GOP fields 3 candidates in primary for coroner

Three candidates, all new to politics, will compete for the Republican nomination for county coroner during the May 3 primary election.

Those candidates are Michael Bobb and Mark Holt, both of Seymour, and Shane Collier of Brownstown. The winner will face Seymour funeral home director Andy Rumph in the Nov. 8 general election.

Rumph, who is running unopposed on the Democratic Party ballot, previously held the coroner’s job before Democrat Roger Wheeler won it more than seven years ago. State law prohibits a person from serving as coroner for more than two four-year terms.

According to the candidates, the work of coroner seems straightforward — pronounce people dead.

That, however, is not always the case, especially when the person died from violence, unexplained or suspicious circumstances or alone. There also are people who can’t be identified easily because of the way they died, such as someone killed in a house fire.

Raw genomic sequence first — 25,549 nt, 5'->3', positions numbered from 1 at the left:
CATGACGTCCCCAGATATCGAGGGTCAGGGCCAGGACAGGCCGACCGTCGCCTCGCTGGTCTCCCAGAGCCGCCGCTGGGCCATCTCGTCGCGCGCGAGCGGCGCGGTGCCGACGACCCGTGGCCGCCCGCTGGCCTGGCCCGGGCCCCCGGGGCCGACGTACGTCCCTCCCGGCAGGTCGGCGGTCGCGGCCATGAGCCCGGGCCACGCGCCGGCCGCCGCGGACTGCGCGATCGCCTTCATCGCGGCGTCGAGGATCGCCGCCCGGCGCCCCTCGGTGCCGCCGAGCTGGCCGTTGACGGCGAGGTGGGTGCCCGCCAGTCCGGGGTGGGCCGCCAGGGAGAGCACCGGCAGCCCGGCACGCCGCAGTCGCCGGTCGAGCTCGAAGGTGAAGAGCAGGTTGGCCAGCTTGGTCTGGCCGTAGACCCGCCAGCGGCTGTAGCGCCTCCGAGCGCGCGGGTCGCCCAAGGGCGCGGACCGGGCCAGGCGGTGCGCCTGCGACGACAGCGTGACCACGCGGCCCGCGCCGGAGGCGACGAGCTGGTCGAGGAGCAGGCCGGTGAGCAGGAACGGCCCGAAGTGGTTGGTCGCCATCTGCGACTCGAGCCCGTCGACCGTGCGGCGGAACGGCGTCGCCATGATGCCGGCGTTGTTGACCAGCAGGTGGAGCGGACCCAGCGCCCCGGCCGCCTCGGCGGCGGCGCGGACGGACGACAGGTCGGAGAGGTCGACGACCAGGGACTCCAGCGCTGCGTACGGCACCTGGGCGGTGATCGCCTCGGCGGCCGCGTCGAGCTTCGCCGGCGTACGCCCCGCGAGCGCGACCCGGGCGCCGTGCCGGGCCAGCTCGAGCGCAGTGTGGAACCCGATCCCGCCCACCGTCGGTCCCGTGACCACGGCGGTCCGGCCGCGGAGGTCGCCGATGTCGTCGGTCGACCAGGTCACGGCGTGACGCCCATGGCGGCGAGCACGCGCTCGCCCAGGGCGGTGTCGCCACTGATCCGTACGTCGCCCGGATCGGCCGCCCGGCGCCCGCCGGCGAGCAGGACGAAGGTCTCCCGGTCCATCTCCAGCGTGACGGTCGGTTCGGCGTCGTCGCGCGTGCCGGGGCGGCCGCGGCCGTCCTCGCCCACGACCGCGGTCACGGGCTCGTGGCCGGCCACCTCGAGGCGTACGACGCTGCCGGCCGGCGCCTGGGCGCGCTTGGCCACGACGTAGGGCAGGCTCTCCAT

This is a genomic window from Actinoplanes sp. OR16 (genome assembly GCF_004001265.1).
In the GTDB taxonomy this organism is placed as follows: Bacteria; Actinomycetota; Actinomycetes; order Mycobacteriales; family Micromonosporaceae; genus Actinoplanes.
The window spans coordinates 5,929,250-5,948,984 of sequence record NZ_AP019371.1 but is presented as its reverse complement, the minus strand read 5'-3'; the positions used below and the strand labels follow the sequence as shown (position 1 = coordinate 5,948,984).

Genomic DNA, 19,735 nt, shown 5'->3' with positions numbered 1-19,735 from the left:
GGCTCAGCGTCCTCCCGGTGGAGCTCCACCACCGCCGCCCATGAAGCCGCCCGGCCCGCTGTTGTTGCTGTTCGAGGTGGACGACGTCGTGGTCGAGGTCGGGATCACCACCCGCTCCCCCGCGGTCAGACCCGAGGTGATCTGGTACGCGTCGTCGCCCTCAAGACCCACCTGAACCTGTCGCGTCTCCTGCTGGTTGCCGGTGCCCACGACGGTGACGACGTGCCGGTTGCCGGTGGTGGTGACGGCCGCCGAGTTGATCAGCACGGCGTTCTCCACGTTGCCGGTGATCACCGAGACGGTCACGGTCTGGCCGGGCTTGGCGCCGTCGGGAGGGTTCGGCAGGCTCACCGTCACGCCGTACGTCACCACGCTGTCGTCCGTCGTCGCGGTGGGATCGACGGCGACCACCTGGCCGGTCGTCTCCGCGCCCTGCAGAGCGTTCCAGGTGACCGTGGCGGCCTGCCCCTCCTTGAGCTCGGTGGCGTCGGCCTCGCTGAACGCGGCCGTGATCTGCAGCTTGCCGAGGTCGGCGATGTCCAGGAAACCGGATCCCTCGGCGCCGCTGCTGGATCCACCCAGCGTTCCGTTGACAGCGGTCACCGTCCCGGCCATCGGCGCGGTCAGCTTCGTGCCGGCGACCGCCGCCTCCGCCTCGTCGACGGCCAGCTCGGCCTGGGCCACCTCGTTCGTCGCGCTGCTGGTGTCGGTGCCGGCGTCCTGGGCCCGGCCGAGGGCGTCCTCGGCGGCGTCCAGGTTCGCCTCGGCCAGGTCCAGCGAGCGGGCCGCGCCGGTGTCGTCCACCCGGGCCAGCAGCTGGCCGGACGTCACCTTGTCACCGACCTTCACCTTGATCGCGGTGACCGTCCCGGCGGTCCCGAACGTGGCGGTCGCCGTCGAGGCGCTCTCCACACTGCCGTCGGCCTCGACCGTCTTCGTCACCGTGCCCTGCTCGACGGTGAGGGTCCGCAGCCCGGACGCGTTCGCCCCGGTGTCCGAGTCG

“When the cause of death isn’t immediately obvious, a coroner must inquire and decide on a cause before the death can be certified,” Bobb said.

The job of the coroner is as Holt said — to do a thorough examination of the deceased to determine and verify the cause of death.

All three candidates gave several reasons why they would like to become coroner.

Bobb said he wants to get more involved in county government and services, while Holt said helping bring closure to the family of the deceased was something he could help do.

Collier said bringing closure to families is one of the factors behind his decision to run along with his plan to treat every case as if the person was a part of his family.

The coroner plays a key role in the investigative process, aiding local and state law enforcement in the event of a death under mysterious circumstances.

Determining the cause of death in uncertain circumstances by working with a pathologist can be stressful, especially considering it’s just a part-time position.

Wheeler earned $10,048 for his work as a coroner in 2015, but he also is a supervisor with Jackson County Emergency Medical Services.

Author photo
Aaron Piper is a photographer and reporter for The (Seymour) Tribune. He can be reached at apiper@tribtown.com or 812-523-7057.